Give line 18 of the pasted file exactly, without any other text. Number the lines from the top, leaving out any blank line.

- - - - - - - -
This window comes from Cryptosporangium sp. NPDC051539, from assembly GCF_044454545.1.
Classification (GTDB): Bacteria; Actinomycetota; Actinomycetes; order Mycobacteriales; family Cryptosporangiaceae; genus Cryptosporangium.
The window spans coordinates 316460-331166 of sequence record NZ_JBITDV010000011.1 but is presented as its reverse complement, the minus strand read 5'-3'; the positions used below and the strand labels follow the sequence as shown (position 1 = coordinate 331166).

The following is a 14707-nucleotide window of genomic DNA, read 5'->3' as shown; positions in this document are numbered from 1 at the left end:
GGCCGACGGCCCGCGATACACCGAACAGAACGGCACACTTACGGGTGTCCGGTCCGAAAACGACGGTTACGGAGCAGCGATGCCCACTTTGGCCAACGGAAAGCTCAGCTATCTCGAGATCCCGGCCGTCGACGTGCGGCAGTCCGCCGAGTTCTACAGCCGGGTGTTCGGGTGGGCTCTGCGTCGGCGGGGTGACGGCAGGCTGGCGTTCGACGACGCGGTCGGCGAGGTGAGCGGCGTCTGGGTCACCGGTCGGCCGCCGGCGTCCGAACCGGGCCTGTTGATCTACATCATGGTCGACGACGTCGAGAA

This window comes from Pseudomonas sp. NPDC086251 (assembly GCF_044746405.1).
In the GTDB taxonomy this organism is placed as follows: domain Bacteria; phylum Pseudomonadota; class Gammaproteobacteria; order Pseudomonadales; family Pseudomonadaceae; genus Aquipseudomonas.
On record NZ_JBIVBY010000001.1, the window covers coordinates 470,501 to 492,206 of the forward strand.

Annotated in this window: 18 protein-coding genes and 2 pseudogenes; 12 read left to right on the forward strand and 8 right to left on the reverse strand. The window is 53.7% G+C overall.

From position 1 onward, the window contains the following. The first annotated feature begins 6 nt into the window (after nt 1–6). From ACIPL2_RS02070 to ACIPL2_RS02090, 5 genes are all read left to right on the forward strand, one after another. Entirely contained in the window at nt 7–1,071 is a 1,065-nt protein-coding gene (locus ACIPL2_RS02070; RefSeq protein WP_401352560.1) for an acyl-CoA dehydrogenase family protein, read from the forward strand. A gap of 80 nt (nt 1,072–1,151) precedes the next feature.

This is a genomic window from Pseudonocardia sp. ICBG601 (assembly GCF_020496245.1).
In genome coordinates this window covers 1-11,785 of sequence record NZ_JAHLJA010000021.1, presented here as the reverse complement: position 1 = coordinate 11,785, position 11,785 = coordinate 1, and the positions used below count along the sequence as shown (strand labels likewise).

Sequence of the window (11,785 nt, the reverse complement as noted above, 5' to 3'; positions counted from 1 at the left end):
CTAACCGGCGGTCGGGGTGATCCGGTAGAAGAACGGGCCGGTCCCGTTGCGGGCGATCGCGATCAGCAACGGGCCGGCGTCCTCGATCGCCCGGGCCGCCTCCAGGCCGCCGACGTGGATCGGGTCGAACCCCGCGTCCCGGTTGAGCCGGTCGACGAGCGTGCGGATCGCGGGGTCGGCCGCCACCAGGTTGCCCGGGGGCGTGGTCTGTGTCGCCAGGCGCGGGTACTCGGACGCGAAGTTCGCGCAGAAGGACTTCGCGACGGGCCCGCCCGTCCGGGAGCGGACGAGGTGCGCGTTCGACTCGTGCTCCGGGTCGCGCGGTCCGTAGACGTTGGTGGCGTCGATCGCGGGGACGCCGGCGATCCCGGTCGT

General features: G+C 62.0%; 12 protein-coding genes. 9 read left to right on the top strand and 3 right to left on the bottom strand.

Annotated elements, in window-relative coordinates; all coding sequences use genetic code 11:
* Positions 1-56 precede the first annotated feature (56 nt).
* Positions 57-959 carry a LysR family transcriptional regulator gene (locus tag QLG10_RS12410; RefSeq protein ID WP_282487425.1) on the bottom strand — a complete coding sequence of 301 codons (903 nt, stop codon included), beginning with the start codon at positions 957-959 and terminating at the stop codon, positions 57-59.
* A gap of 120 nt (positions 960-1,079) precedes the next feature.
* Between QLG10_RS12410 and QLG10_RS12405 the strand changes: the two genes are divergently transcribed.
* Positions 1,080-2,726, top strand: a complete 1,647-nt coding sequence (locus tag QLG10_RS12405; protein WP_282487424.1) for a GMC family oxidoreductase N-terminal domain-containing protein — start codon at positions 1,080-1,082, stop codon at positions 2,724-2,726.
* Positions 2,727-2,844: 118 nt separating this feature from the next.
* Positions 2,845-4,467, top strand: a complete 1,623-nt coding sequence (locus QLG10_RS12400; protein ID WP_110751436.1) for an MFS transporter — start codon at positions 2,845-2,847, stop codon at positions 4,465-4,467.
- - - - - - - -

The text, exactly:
* Positions 57-959 carry a LysR family transcriptional regulator gene (locus tag QLG10_RS12410; RefSeq protein ID WP_282487425.1) on the bottom strand — a complete coding sequence of 301 codons (903 nt, stop codon included), beginning with the start codon at positions 957-959 and terminating at the stop codon, positions 57-59.